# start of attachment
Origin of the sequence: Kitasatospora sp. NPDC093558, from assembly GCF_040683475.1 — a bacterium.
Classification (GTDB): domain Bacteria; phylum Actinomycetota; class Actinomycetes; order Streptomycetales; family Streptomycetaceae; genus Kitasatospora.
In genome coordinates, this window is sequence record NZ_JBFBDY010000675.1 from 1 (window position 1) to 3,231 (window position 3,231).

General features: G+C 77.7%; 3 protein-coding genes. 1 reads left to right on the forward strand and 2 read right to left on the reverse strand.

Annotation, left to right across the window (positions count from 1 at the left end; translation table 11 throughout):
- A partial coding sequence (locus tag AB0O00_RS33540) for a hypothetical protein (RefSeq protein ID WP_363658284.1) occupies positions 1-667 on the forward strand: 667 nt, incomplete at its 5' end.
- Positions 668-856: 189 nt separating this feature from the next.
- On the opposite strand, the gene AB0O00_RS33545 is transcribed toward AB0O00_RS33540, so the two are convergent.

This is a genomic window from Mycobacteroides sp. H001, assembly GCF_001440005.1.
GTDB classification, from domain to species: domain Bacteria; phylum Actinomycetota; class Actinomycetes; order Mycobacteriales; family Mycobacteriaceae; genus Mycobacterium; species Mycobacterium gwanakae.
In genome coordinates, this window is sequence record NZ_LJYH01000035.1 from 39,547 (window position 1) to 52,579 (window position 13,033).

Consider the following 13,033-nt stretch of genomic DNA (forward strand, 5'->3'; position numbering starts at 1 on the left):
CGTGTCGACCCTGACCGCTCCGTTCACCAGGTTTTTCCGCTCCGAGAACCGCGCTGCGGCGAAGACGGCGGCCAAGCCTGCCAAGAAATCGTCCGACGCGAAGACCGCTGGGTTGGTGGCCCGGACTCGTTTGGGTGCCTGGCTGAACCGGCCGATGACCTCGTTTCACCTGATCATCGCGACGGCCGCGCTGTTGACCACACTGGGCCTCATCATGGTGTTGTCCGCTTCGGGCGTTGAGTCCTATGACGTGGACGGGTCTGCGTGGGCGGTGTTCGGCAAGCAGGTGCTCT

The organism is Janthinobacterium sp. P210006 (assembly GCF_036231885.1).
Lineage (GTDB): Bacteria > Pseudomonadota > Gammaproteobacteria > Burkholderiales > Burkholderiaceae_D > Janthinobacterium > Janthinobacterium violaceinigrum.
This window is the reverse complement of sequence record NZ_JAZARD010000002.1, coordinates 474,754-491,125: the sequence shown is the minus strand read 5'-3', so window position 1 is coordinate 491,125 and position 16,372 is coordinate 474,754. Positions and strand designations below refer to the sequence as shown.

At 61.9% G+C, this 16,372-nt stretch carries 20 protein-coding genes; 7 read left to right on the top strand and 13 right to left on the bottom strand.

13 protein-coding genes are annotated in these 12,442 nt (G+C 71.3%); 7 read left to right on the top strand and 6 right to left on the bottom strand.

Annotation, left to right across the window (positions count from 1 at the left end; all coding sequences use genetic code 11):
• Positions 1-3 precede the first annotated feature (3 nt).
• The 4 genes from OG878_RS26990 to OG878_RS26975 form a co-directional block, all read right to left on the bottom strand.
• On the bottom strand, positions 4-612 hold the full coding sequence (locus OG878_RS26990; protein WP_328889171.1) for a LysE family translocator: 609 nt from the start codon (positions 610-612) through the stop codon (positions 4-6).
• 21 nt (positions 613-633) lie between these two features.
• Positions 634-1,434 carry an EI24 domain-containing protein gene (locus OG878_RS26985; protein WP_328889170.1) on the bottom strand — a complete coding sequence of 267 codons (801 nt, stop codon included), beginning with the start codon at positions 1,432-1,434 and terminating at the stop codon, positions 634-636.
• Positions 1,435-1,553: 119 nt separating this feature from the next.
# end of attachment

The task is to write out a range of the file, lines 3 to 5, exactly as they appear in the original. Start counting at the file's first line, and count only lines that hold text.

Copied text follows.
In genome coordinates, this window is sequence record NZ_JBFBDY010000675.1 from 1 (window position 1) to 3,231 (window position 3,231).

General features: G+C 77.7%; 3 protein-coding genes. 1 reads left to right on the forward strand and 2 read right to left on the reverse strand.

Annotation, left to right across the window (positions count from 1 at the left end; translation table 11 throughout):